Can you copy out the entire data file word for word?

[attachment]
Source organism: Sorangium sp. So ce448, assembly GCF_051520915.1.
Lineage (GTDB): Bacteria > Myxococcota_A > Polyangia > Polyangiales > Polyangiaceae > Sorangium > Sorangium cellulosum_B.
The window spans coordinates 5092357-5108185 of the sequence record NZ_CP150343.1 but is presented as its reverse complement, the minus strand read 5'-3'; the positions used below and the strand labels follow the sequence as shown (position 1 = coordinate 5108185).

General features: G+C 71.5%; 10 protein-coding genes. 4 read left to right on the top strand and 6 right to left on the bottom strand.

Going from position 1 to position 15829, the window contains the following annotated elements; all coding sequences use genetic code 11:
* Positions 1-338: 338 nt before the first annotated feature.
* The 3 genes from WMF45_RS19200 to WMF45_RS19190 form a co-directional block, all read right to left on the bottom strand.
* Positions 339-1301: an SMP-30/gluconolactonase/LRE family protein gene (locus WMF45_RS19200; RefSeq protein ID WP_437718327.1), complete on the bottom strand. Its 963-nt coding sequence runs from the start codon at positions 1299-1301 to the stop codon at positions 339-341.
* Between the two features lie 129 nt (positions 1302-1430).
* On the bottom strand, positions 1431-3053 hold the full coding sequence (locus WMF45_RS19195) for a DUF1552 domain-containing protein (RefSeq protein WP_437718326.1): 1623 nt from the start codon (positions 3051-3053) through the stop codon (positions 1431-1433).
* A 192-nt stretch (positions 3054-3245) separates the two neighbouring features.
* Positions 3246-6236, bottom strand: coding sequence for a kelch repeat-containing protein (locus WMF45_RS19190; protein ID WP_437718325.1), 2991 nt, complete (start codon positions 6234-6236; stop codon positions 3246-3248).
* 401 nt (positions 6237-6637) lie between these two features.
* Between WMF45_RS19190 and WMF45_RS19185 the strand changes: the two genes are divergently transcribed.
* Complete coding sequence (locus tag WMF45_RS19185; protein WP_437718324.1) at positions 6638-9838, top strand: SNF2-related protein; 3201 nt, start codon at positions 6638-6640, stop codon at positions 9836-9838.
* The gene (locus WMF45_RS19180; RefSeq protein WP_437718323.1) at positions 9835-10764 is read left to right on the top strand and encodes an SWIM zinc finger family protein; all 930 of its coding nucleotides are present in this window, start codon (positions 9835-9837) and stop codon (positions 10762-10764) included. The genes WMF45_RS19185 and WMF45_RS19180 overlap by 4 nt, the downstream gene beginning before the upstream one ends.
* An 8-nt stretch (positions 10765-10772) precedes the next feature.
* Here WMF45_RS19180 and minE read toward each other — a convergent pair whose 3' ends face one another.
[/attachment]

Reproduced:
Source organism: Sorangium sp. So ce448, assembly GCF_051520915.1.
Lineage (GTDB): Bacteria > Myxococcota_A > Polyangia > Polyangiales > Polyangiaceae > Sorangium > Sorangium cellulosum_B.
The window spans coordinates 5092357-5108185 of the sequence record NZ_CP150343.1 but is presented as its reverse complement, the minus strand read 5'-3'; the positions used below and the strand labels follow the sequence as shown (position 1 = coordinate 5108185).

General features: G+C 71.5%; 10 protein-coding genes. 4 read left to right on the top strand and 6 right to left on the bottom strand.

Going from position 1 to position 15829, the window contains the following annotated elements; all coding sequences use genetic code 11:
* Positions 1-338: 338 nt before the first annotated feature.
* The 3 genes from WMF45_RS19200 to WMF45_RS19190 form a co-directional block, all read right to left on the bottom strand.
* Positions 339-1301: an SMP-30/gluconolactonase/LRE family protein gene (locus WMF45_RS19200; RefSeq protein ID WP_437718327.1), complete on the bottom strand. Its 963-nt coding sequence runs from the start codon at positions 1299-1301 to the stop codon at positions 339-341.
* Between the two features lie 129 nt (positions 1302-1430).
* On the bottom strand, positions 1431-3053 hold the full coding sequence (locus WMF45_RS19195) for a DUF1552 domain-containing protein (RefSeq protein WP_437718326.1): 1623 nt from the start codon (positions 3051-3053) through the stop codon (positions 1431-1433).
* A 192-nt stretch (positions 3054-3245) separates the two neighbouring features.
* Positions 3246-6236, bottom strand: coding sequence for a kelch repeat-containing protein (locus WMF45_RS19190; protein ID WP_437718325.1), 2991 nt, complete (start codon positions 6234-6236; stop codon positions 3246-3248).
* 401 nt (positions 6237-6637) lie between these two features.
* Between WMF45_RS19190 and WMF45_RS19185 the strand changes: the two genes are divergently transcribed.
* Complete coding sequence (locus tag WMF45_RS19185; protein WP_437718324.1) at positions 6638-9838, top strand: SNF2-related protein; 3201 nt, start codon at positions 6638-6640, stop codon at positions 9836-9838.
* The gene (locus WMF45_RS19180; RefSeq protein WP_437718323.1) at positions 9835-10764 is read left to right on the top strand and encodes an SWIM zinc finger family protein; all 930 of its coding nucleotides are present in this window, start codon (positions 9835-9837) and stop codon (positions 10762-10764) included. The genes WMF45_RS19185 and WMF45_RS19180 overlap by 4 nt, the downstream gene beginning before the upstream one ends.
* An 8-nt stretch (positions 10765-10772) precedes the next feature.
* Here WMF45_RS19180 and minE read toward each other — a convergent pair whose 3' ends face one another.